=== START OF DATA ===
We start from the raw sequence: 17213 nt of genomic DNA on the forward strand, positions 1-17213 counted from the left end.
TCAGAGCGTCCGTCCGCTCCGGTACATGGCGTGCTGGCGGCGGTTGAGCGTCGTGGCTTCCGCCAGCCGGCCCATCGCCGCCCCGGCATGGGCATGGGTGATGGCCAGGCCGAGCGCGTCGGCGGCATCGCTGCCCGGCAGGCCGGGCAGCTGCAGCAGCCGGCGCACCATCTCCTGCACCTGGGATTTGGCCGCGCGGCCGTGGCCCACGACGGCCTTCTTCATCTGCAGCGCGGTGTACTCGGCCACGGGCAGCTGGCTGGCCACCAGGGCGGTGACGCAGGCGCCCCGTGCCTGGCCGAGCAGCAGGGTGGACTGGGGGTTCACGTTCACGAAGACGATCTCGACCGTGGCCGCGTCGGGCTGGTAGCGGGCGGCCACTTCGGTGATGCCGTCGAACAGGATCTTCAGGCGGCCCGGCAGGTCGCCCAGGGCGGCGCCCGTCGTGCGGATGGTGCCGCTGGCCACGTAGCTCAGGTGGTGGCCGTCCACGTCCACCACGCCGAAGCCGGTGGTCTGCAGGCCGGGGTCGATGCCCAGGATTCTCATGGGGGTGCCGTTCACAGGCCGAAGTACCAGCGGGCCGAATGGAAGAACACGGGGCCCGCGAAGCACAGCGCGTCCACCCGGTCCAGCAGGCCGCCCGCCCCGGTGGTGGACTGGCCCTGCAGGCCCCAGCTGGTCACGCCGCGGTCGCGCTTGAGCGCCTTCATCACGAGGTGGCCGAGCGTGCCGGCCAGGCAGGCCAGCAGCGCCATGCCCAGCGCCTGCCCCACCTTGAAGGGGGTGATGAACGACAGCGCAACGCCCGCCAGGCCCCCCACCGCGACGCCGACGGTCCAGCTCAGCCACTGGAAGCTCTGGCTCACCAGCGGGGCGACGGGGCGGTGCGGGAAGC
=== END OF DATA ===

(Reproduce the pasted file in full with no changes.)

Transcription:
We start from the raw sequence: 17213 nt of genomic DNA on the forward strand, positions 1-17213 counted from the left end.
TCAGAGCGTCCGTCCGCTCCGGTACATGGCGTGCTGGCGGCGGTTGAGCGTCGTGGCTTCCGCCAGCCGGCCCATCGCCGCCCCGGCATGGGCATGGGTGATGGCCAGGCCGAGCGCGTCGGCGGCATCGCTGCCCGGCAGGCCGGGCAGCTGCAGCAGCCGGCGCACCATCTCCTGCACCTGGGATTTGGCCGCGCGGCCGTGGCCCACGACGGCCTTCTTCATCTGCAGCGCGGTGTACTCGGCCACGGGCAGCTGGCTGGCCACCAGGGCGGTGACGCAGGCGCCCCGTGCCTGGCCGAGCAGCAGGGTGGACTGGGGGTTCACGTTCACGAAGACGATCTCGACCGTGGCCGCGTCGGGCTGGTAGCGGGCGGCCACTTCGGTGATGCCGTCGAACAGGATCTTCAGGCGGCCCGGCAGGTCGCCCAGGGCGGCGCCCGTCGTGCGGATGGTGCCGCTGGCCACGTAGCTCAGGTGGTGGCCGTCCACGTCCACCACGCCGAAGCCGGTGGTCTGCAGGCCGGGGTCGATGCCCAGGATTCTCATGGGGGTGCCGTTCACAGGCCGAAGTACCAGCGGGCCGAATGGAAGAACACGGGGCCCGCGAAGCACAGCGCGTCCACCCGGTCCAGCAGGCCGCCCGCCCCGGTGGTGGACTGGCCCTGCAGGCCCCAGCTGGTCACGCCGCGGTCGCGCTTGAGCGCCTTCATCACGAGGTGGCCGAGCGTGCCGGCCAGGCAGGCCAGCAGCGCCATGCCCAGCGCCTGCCCCACCTTGAAGGGGGTGATGAACGACAGCGCAACGCCCGCCAGGCCCCCCACCGCGACGCCGACGGTCCAGCTCAGCCACTGGAAGCTCTGGCTCACCAGCGGGGCGACGGGGCGGTGCGGGAAGC